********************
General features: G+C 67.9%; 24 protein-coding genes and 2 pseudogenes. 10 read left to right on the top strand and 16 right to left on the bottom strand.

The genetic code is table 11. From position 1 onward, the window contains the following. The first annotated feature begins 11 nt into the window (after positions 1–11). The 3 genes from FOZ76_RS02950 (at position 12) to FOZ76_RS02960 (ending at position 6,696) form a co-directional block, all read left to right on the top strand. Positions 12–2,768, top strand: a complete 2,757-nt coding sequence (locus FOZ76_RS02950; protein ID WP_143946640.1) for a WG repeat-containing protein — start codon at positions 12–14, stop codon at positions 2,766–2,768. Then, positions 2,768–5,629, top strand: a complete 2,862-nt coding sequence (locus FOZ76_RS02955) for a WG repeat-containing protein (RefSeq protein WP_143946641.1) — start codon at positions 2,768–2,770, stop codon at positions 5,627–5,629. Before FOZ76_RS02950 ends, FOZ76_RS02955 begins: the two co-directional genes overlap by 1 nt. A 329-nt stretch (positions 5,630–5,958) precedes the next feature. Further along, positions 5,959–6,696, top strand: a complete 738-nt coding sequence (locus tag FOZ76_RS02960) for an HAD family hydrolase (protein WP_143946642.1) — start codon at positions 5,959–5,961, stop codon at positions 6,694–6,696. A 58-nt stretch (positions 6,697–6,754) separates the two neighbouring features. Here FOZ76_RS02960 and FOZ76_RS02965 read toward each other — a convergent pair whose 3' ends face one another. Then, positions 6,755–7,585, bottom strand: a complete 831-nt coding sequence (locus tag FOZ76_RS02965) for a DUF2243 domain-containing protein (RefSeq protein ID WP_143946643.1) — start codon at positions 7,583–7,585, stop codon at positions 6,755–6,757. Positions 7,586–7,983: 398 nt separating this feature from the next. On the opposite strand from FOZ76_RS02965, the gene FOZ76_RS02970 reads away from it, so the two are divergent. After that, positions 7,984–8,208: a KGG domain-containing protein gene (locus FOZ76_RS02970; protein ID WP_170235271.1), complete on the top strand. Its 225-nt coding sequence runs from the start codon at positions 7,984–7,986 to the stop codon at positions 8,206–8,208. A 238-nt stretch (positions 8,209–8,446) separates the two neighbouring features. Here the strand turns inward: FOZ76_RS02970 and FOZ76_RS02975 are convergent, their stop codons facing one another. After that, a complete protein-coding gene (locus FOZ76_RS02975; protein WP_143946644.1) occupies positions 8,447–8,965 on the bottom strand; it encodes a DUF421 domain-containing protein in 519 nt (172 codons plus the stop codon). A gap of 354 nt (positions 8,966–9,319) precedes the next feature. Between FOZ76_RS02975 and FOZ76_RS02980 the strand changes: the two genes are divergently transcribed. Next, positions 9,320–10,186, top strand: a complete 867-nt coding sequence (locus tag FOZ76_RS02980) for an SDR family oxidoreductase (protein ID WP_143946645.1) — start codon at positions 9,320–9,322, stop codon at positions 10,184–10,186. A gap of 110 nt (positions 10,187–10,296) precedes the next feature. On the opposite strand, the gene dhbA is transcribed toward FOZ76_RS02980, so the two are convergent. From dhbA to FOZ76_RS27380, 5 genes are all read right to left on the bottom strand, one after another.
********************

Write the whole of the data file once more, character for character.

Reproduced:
General features: G+C 67.9%; 24 protein-coding genes and 2 pseudogenes. 10 read left to right on the top strand and 16 right to left on the bottom strand.

The genetic code is table 11. From position 1 onward, the window contains the following. The first annotated feature begins 11 nt into the window (after positions 1–11). The 3 genes from FOZ76_RS02950 (at position 12) to FOZ76_RS02960 (ending at position 6,696) form a co-directional block, all read left to right on the top strand. Positions 12–2,768, top strand: a complete 2,757-nt coding sequence (locus FOZ76_RS02950; protein ID WP_143946640.1) for a WG repeat-containing protein — start codon at positions 12–14, stop codon at positions 2,766–2,768. Then, positions 2,768–5,629, top strand: a complete 2,862-nt coding sequence (locus FOZ76_RS02955) for a WG repeat-containing protein (RefSeq protein WP_143946641.1) — start codon at positions 2,768–2,770, stop codon at positions 5,627–5,629. Before FOZ76_RS02950 ends, FOZ76_RS02955 begins: the two co-directional genes overlap by 1 nt. A 329-nt stretch (positions 5,630–5,958) precedes the next feature. Further along, positions 5,959–6,696, top strand: a complete 738-nt coding sequence (locus tag FOZ76_RS02960) for an HAD family hydrolase (protein WP_143946642.1) — start codon at positions 5,959–5,961, stop codon at positions 6,694–6,696. A 58-nt stretch (positions 6,697–6,754) separates the two neighbouring features. Here FOZ76_RS02960 and FOZ76_RS02965 read toward each other — a convergent pair whose 3' ends face one another. Then, positions 6,755–7,585, bottom strand: a complete 831-nt coding sequence (locus tag FOZ76_RS02965) for a DUF2243 domain-containing protein (RefSeq protein ID WP_143946643.1) — start codon at positions 7,583–7,585, stop codon at positions 6,755–6,757. Positions 7,586–7,983: 398 nt separating this feature from the next. On the opposite strand from FOZ76_RS02965, the gene FOZ76_RS02970 reads away from it, so the two are divergent. After that, positions 7,984–8,208: a KGG domain-containing protein gene (locus FOZ76_RS02970; protein ID WP_170235271.1), complete on the top strand. Its 225-nt coding sequence runs from the start codon at positions 7,984–7,986 to the stop codon at positions 8,206–8,208. A 238-nt stretch (positions 8,209–8,446) separates the two neighbouring features. Here the strand turns inward: FOZ76_RS02970 and FOZ76_RS02975 are convergent, their stop codons facing one another. After that, a complete protein-coding gene (locus FOZ76_RS02975; protein WP_143946644.1) occupies positions 8,447–8,965 on the bottom strand; it encodes a DUF421 domain-containing protein in 519 nt (172 codons plus the stop codon). A gap of 354 nt (positions 8,966–9,319) precedes the next feature. Between FOZ76_RS02975 and FOZ76_RS02980 the strand changes: the two genes are divergently transcribed. Next, positions 9,320–10,186, top strand: a complete 867-nt coding sequence (locus tag FOZ76_RS02980) for an SDR family oxidoreductase (protein ID WP_143946645.1) — start codon at positions 9,320–9,322, stop codon at positions 10,184–10,186. A gap of 110 nt (positions 10,187–10,296) precedes the next feature. On the opposite strand, the gene dhbA is transcribed toward FOZ76_RS02980, so the two are convergent. From dhbA to FOZ76_RS27380, 5 genes are all read right to left on the bottom strand, one after another.